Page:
• Schizo Tech: Modern day phones and computers coexist alongside 80s televisions, radios and vehicles.
  • Sex Miseducation Class: What we see of the school's sex ed class consists of the students fumbling to put a condom onto a prosthetic penis. It leaves the students woefully unequipped for the ups and downs of real-life sex, which is why the awkward and virginal Otis — who was raised by a sex therapist — starts making money from giving sex advice to his classmates.
  • The Shrink:
    • Otis, the child of a trained psychologist and sexual health therapist, has picked up the trade on his own. He's portrayed primarily as Type III Awesome shrink. He's surprisingly understanding, insightful and helpful and many fellow students seek his help.
    • Otis' mother Jean is a licensed therapist who focuses on sex and relationships. She also hosts vagina workshops. She's portrayed as Type III Awesome shrink who really helps her clients. However, her son Otis is her blind spot and she often tries to "therapise" him, and she spontaneously writes a book about his sex phobias.
    • Otis' father Remi is shown to be a Type I Harmful shrink; besides the fact he emotionally bullied his wife and cheated on her regularly, he cheated on her with his patients, who he's implied to have manipulated into desiring him during treatmentnote , and it directly leads to the trauma that left Otis unable to have sex.
  • Smug Straight Edge: There's a clique called the Sober Virgins who mostly hang out talking about how much they like non-alcoholic beverages and abstinence. They still look down on Otis.
  • Soup Is Medicine: Jakob brings Jean some soup when she's sick while he's fixing her bathroom. Jean finds him irresistible and she later tells him the soup was a nice touch.
    Jakob: It's for you. It's soup. For a sick person.
    Jean: Oh, no! Oh, you shouldn't have done that. I'm feeling so much better today. Just a scratchy throat.
    Jakob: Still, uh... eat the soup. It's good for you.
  • Spiteful Spit: Eric and his bully Adam are in detention together and are supposed to clean one room at school. Adam keeps annoying Eric and then they start wrestling. As Adam holds Eric down, Eric spits at Adam's face. He immediately says sorry but Adam spits back at him. However, their fight turns into kissing...
  • Their First Time:
    • A non-romantic version. Lily and Otis platonically attempt to lose both their virginities to each other, but it doesn't work.
    • His first sincere romantic attempt is with Ola. They plan it out for a full day beforehand and it gets shut down when she finds Maeve's texts on his phone.
    • In Otis' second non-romantic take on this trope, he finally loses his virginity to Alpha Bitch Ruby, a girl he is not interested in at all. Even worse, he is drunk and does not remember the incident at all, not even if he used protection. Interestingly, Otis doesn't show a lot of remorse after what has happened and the show doesn't treat virginity as something special.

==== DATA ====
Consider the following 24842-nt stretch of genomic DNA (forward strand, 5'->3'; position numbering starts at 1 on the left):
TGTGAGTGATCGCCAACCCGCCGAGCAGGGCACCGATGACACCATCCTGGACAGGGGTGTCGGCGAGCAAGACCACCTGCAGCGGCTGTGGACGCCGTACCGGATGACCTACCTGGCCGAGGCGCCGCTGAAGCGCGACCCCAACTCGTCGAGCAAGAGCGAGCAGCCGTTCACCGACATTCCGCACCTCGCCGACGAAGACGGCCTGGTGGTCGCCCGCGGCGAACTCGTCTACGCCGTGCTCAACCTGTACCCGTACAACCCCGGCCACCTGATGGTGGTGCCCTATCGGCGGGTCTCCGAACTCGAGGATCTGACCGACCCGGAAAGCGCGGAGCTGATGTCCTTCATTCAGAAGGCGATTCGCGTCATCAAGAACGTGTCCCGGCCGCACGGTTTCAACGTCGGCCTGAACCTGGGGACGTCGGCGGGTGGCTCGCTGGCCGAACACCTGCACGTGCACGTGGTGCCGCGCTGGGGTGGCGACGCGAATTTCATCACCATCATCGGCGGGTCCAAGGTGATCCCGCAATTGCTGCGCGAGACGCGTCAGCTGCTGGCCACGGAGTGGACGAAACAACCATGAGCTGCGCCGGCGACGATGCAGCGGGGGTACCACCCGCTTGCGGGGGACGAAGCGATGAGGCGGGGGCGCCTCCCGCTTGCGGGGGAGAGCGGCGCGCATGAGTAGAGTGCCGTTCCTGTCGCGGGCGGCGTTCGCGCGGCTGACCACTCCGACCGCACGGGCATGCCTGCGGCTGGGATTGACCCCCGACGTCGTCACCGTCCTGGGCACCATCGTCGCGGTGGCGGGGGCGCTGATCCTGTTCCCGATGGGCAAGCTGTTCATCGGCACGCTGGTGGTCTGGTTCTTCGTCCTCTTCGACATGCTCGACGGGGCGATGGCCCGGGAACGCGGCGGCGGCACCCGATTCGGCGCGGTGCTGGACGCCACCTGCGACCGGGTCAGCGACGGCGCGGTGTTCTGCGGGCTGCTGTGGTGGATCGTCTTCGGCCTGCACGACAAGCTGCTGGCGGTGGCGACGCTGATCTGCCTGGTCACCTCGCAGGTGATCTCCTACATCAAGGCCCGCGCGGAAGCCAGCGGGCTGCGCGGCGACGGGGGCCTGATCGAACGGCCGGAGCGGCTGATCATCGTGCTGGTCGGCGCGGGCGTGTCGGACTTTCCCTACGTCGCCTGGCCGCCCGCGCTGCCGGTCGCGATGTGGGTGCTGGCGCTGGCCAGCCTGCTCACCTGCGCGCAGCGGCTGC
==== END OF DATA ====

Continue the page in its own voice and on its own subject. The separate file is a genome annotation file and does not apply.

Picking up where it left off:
• Themed Party: The school hosts a fairy-tale themed dance called "Happily Ever After".
  • Token Trio: The three main characters: Otis (White Male Lead), Eric (black and gay best friend) and Maeve (white girl).
  • The Un-Favourite: Groff's attitude towards his son Adam, asking why he can't be "Diligent, reliable, resilient" like his sister as mentioned when he is reprimanding Adam in his office in 1x02.
  • Unrequited Love Switcheroo: Otis realizes his feelings for Maeve just before the latter enters a relationship. After this relationship ends, it is implied that Maeve realizes her feelings for Otis, but sees him kissing Ola.
  • Very Special Episode: Subverted. The large majority of episodes actually tackle something significant (abortion in 1x03, infidelity in 1x04 and 1x06, cyberbullying in 1x05, homophobia in 1x05, the importance of knowing yourself in 1x06, the ethics of psychological practice in 1x04 and 1x08, the Primal Scene in 1x06), and as such the show doesn't bother hyping them up.
  • Where the Hell Is Springfield?: Moordale is a fictional town and school. Despite being set in England (and shot in Wales), Moordale Secondary feels more like a classical American high school.
  • Why Couldn't You Be Different?: Headmaster Groff's constant way of treating his son Adam. He absolutely refuses to see and accept Adam just as he is, and tries to make him (what he views as) better.
  • Wild Teen Party:
    • Many things go down at Aimee's party in the second episode. Otis stumbles onto a relationship dispute and manages to fix it, Adam gets into a brawl with Aimee's new boyfriend, and Eric and the Untouchables give blowjobs to bananas, among the standard party staples.
    • Otis accidentally throws one in the second season, where he manages to get wildly drunk, insult both Ola and Maeve and drunkenly loses his virginity to Ruby.


Video Example(s):


Otis' Mom the Sex Guru

"Why didn't you tell me she was hot?"

How well does it match the trope?

5 (3 votes)

Example of:

Main / StacysMom

Media sources:

Main / StacysMom